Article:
Whenever an award-winning writer starts to adapt their own work, there is always a lot of debate over whether or not they belong in the director’s chair. Perhaps the most controversial example of this is writer-turned-director Charlie Kaufman. He is someone who over the years has developed a huge fan base and support to create big-budget, high-risk films, despite his hit-and-miss track record at the box office.
His latest film, I’m Thinking of Ending Things, runs alongside his previous work in nearly every possible way. As perplexing as it is tender, witty as it is divisive, it’s as easy to recognise this as Kaufman’s creation as it is to recognise Pulp Fiction as Tarantino’s creation.
However, as a fan of his, I couldn’t help but feel let down. I thought it was by far his hardest to love. I also thought it was almost entirely lacking in that rewarding quality I generally associate with his work, such as 2008’s Synecdoche, New York. I do realise that Kaufman’s canon is the pinnacle of subjectivity in the world of cinema, which is probably what makes him so special. I also understand that many people thought that this was his best yet, while other super fans of his absolutely despised it for equally legitimate reasons and personal preferences.
Personally, for all its intriguing characters and esoteric ideas, I found it to be rooted in an extreme level of overindulgence that only acted to alienate me as a viewer a lot more than it should have done. If you’re familiar with enough of his movies, you’ll notice a constant pattern of themes orbiting one everlasting passion of Kaufman’s: existence.
What seems to separate ITOET from some of his best work is the lack of a concrete concept. Take Being John Malkovich, for instance, which in my opinion remains his biggest success. This is a story that explores the idea of what it would be like to become someone else, if only for ten minutes. This idea is looked at from many different perspectives, and presents us with a unique plot and wide range of scenarios to illustrate it. I’m thinking of ending things, however, is about time. Or more specifically, one man’s existential time crisis. And this is explored in two ways: through long, thoughtful discussions, and extended abstract scenes reminiscent of Eternal Sunshine of the Spotless Mind, which also displayed him at the height of his powers.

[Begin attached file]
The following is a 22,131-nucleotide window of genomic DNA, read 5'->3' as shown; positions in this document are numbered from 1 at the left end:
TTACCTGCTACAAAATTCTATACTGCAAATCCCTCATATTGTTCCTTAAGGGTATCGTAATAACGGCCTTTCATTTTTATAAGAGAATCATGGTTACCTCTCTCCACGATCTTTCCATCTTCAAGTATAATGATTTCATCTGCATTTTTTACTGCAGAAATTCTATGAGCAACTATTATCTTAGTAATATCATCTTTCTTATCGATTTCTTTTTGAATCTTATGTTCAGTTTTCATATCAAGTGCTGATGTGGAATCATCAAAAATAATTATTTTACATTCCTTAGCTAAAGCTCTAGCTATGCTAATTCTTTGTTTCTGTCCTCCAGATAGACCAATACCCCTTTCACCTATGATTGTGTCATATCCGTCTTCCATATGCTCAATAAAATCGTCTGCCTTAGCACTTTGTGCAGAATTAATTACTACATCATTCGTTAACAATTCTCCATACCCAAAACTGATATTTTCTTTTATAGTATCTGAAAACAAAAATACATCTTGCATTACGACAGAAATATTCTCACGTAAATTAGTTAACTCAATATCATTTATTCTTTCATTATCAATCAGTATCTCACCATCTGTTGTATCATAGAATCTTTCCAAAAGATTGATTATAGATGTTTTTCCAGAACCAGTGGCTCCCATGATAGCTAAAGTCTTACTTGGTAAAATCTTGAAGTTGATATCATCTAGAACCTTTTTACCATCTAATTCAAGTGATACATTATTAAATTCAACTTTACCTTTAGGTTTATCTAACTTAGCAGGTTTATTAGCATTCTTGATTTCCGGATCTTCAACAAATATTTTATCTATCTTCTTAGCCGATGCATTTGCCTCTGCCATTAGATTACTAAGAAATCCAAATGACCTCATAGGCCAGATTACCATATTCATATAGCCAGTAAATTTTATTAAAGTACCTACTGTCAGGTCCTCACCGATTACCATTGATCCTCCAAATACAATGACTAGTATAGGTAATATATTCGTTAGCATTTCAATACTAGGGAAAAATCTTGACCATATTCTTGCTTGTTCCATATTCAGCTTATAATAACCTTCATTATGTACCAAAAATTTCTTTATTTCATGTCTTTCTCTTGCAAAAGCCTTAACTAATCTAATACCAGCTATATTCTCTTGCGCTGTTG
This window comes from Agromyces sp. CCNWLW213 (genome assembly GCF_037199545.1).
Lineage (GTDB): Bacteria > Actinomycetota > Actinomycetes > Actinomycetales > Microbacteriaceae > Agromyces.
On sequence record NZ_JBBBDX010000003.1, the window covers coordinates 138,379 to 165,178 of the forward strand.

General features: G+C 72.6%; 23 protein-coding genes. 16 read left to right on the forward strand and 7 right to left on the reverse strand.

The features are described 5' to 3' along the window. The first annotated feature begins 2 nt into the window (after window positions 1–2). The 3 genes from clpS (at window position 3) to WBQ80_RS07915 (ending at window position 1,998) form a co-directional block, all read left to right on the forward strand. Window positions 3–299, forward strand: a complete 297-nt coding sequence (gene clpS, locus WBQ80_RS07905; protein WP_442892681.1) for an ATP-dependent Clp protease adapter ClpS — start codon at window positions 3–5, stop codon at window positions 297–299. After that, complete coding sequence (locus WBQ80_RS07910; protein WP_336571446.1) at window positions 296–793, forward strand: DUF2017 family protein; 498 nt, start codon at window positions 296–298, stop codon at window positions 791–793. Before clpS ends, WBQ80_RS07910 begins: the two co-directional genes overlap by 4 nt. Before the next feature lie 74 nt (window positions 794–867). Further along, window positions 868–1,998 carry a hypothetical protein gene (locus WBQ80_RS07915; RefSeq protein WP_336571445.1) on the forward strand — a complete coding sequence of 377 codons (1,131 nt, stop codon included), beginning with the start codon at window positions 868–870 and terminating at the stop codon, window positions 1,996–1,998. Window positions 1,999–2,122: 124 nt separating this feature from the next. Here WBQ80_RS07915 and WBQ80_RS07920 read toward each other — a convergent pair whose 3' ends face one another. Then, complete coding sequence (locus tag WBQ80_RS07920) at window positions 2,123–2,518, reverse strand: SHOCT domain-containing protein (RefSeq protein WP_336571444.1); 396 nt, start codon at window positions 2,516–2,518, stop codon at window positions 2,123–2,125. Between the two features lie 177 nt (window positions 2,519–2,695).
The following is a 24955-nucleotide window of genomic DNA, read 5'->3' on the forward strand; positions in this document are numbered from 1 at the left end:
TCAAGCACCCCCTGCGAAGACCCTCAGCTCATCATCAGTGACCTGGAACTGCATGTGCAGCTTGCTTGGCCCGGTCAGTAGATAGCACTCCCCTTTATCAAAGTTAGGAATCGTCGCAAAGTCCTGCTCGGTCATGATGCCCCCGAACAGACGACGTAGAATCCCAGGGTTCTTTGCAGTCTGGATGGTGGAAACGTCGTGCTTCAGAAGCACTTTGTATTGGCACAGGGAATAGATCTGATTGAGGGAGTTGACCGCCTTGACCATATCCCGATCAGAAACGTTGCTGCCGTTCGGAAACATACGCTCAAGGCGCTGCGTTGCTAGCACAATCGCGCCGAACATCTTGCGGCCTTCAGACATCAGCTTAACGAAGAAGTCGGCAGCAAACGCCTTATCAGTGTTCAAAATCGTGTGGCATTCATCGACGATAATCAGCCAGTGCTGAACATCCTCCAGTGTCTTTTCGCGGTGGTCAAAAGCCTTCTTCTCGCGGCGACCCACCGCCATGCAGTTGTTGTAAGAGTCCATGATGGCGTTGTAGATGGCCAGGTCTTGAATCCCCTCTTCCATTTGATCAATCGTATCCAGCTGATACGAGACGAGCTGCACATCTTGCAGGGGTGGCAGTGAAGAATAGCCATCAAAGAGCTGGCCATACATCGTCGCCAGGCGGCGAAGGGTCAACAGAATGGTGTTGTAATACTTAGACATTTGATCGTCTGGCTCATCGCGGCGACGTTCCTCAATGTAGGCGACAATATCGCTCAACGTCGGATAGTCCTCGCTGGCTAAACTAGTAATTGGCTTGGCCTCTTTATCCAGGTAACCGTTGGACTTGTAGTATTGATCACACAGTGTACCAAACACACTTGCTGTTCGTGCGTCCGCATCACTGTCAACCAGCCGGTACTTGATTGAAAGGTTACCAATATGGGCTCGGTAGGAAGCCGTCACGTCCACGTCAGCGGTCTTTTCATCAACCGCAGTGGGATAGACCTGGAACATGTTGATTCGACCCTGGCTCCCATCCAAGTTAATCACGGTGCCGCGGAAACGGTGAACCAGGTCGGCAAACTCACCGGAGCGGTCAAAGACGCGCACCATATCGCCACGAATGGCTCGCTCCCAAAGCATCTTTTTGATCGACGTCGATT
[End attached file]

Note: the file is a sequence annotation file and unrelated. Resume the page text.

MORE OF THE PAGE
And it was these long conversations that I had an issue with. It was the constant flow of throwaway lines of existential philosophy that when really thought about felt shallow and pointless. After a while, I realised I was just waiting for the next rare memorable piece of insight in amongst a mass of irrelevant comments that were ready to be forgotten the second they had been said. It was Charlie Kaufman musing to himself, and never anything beyond that.
That’s not to say there weren’t elements that I enjoyed about it. The performances were near perfect, especially that of Toni Collette and Jessie Buckley. I also enjoyed the Lynchian elements of it, which reminded me particularly of Eraserhead. From a rocky start, I found myself pleasantly surprised by the last thirty minutes, even if it didn’t quite redeem much of the first hour or so. I admire its ambition, even if I don’t believe it ever reaches its potential. Perhaps it had a more subtle genius to it. To me, it felt like a misfire.
I’m thinking of ending things is just a director making the film he wants to make. It lacks discipline, it’s indulgent, but it’s original. I can’t say I entirely enjoyed it, but it intrigued me nonetheless, and I’d recommend for people to watch it themselves and see what they make of it.
I’ll rate it 3 stars – not a masterpiece by any stretch of the word, but undeniably unique.